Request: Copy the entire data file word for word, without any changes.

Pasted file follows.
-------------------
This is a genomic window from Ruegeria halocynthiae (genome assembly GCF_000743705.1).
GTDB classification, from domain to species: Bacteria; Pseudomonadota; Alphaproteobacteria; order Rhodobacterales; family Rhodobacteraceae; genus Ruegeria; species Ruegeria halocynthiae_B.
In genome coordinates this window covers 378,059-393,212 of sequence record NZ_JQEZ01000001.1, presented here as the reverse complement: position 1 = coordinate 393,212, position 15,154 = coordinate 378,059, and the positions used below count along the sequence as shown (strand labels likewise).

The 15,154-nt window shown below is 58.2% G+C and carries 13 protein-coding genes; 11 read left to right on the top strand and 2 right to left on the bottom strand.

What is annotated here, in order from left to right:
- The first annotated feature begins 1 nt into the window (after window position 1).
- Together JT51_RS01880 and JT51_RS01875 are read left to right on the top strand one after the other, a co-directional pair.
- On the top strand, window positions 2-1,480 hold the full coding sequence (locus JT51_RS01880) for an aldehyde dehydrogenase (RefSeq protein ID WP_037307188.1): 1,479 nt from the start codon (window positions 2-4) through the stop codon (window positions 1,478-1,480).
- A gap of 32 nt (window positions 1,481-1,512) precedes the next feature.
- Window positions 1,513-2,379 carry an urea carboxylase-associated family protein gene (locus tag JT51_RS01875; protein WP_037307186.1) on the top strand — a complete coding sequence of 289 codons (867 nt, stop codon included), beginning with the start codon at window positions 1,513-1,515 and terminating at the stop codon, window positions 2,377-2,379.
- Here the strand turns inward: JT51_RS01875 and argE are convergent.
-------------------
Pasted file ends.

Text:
This is a genomic window from Ruegeria halocynthiae (genome assembly GCF_000743705.1).
GTDB classification, from domain to species: Bacteria; Pseudomonadota; Alphaproteobacteria; order Rhodobacterales; family Rhodobacteraceae; genus Ruegeria; species Ruegeria halocynthiae_B.
In genome coordinates this window covers 378,059-393,212 of sequence record NZ_JQEZ01000001.1, presented here as the reverse complement: position 1 = coordinate 393,212, position 15,154 = coordinate 378,059, and the positions used below count along the sequence as shown (strand labels likewise).

The 15,154-nt window shown below is 58.2% G+C and carries 13 protein-coding genes; 11 read left to right on the top strand and 2 right to left on the bottom strand.

What is annotated here, in order from left to right:
- The first annotated feature begins 1 nt into the window (after window position 1).
- Together JT51_RS01880 and JT51_RS01875 are read left to right on the top strand one after the other, a co-directional pair.
- On the top strand, window positions 2-1,480 hold the full coding sequence (locus JT51_RS01880) for an aldehyde dehydrogenase (RefSeq protein ID WP_037307188.1): 1,479 nt from the start codon (window positions 2-4) through the stop codon (window positions 1,478-1,480).
- A gap of 32 nt (window positions 1,481-1,512) precedes the next feature.
- Window positions 1,513-2,379 carry an urea carboxylase-associated family protein gene (locus tag JT51_RS01875; protein WP_037307186.1) on the top strand — a complete coding sequence of 289 codons (867 nt, stop codon included), beginning with the start codon at window positions 1,513-1,515 and terminating at the stop codon, window positions 2,377-2,379.
- Here the strand turns inward: JT51_RS01875 and argE are convergent.